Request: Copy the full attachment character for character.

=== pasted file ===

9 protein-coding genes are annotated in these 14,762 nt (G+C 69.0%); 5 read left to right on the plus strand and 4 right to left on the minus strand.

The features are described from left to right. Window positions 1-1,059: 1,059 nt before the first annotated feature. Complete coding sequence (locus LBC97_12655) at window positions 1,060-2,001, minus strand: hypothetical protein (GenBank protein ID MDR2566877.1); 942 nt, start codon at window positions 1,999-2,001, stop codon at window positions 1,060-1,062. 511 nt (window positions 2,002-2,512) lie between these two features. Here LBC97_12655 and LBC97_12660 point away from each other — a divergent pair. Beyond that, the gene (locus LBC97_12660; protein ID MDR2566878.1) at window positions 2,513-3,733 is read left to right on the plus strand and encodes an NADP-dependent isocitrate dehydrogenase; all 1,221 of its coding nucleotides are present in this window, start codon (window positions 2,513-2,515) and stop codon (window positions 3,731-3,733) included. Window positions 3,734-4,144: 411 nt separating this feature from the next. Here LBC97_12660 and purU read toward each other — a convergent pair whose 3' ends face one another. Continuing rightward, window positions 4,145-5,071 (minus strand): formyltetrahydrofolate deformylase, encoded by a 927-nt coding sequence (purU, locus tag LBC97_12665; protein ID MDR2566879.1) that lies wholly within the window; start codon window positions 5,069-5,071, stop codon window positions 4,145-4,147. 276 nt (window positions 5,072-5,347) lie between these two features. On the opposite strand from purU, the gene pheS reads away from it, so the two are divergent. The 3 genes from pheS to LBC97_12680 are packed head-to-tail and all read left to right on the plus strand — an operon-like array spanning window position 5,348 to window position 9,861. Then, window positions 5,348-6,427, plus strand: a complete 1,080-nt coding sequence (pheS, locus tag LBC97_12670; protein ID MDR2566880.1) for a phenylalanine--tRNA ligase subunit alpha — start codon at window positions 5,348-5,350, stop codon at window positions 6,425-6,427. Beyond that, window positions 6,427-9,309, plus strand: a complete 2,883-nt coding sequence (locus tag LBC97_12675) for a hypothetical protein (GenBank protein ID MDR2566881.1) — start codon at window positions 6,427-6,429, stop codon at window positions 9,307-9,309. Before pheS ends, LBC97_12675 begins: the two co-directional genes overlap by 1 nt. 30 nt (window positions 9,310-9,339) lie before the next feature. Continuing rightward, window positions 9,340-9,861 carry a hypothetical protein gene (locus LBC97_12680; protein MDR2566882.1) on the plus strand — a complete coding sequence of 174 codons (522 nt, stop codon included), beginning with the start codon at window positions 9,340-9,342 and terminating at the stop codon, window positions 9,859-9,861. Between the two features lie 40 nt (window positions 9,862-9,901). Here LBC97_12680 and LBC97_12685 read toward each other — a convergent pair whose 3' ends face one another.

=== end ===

9 protein-coding genes are annotated in these 14,762 nt (G+C 69.0%); 5 read left to right on the plus strand and 4 right to left on the minus strand.

The features are described from left to right. Window positions 1-1,059: 1,059 nt before the first annotated feature. Complete coding sequence (locus LBC97_12655) at window positions 1,060-2,001, minus strand: hypothetical protein (GenBank protein ID MDR2566877.1); 942 nt, start codon at window positions 1,999-2,001, stop codon at window positions 1,060-1,062. 511 nt (window positions 2,002-2,512) lie between these two features. Here LBC97_12655 and LBC97_12660 point away from each other — a divergent pair. Beyond that, the gene (locus LBC97_12660; protein ID MDR2566878.1) at window positions 2,513-3,733 is read left to right on the plus strand and encodes an NADP-dependent isocitrate dehydrogenase; all 1,221 of its coding nucleotides are present in this window, start codon (window positions 2,513-2,515) and stop codon (window positions 3,731-3,733) included. Window positions 3,734-4,144: 411 nt separating this feature from the next. Here LBC97_12660 and purU read toward each other — a convergent pair whose 3' ends face one another. Continuing rightward, window positions 4,145-5,071 (minus strand): formyltetrahydrofolate deformylase, encoded by a 927-nt coding sequence (purU, locus tag LBC97_12665; protein ID MDR2566879.1) that lies wholly within the window; start codon window positions 5,069-5,071, stop codon window positions 4,145-4,147. 276 nt (window positions 5,072-5,347) lie between these two features. On the opposite strand from purU, the gene pheS reads away from it, so the two are divergent. The 3 genes from pheS to LBC97_12680 are packed head-to-tail and all read left to right on the plus strand — an operon-like array spanning window position 5,348 to window position 9,861. Then, window positions 5,348-6,427, plus strand: a complete 1,080-nt coding sequence (pheS, locus tag LBC97_12670; protein ID MDR2566880.1) for a phenylalanine--tRNA ligase subunit alpha — start codon at window positions 5,348-5,350, stop codon at window positions 6,425-6,427. Beyond that, window positions 6,427-9,309, plus strand: a complete 2,883-nt coding sequence (locus tag LBC97_12675) for a hypothetical protein (GenBank protein ID MDR2566881.1) — start codon at window positions 6,427-6,429, stop codon at window positions 9,307-9,309. Before pheS ends, LBC97_12675 begins: the two co-directional genes overlap by 1 nt. 30 nt (window positions 9,310-9,339) lie before the next feature. Continuing rightward, window positions 9,340-9,861 carry a hypothetical protein gene (locus LBC97_12680; protein MDR2566882.1) on the plus strand — a complete coding sequence of 174 codons (522 nt, stop codon included), beginning with the start codon at window positions 9,340-9,342 and terminating at the stop codon, window positions 9,859-9,861. Between the two features lie 40 nt (window positions 9,862-9,901). Here LBC97_12680 and LBC97_12685 read toward each other — a convergent pair whose 3' ends face one another.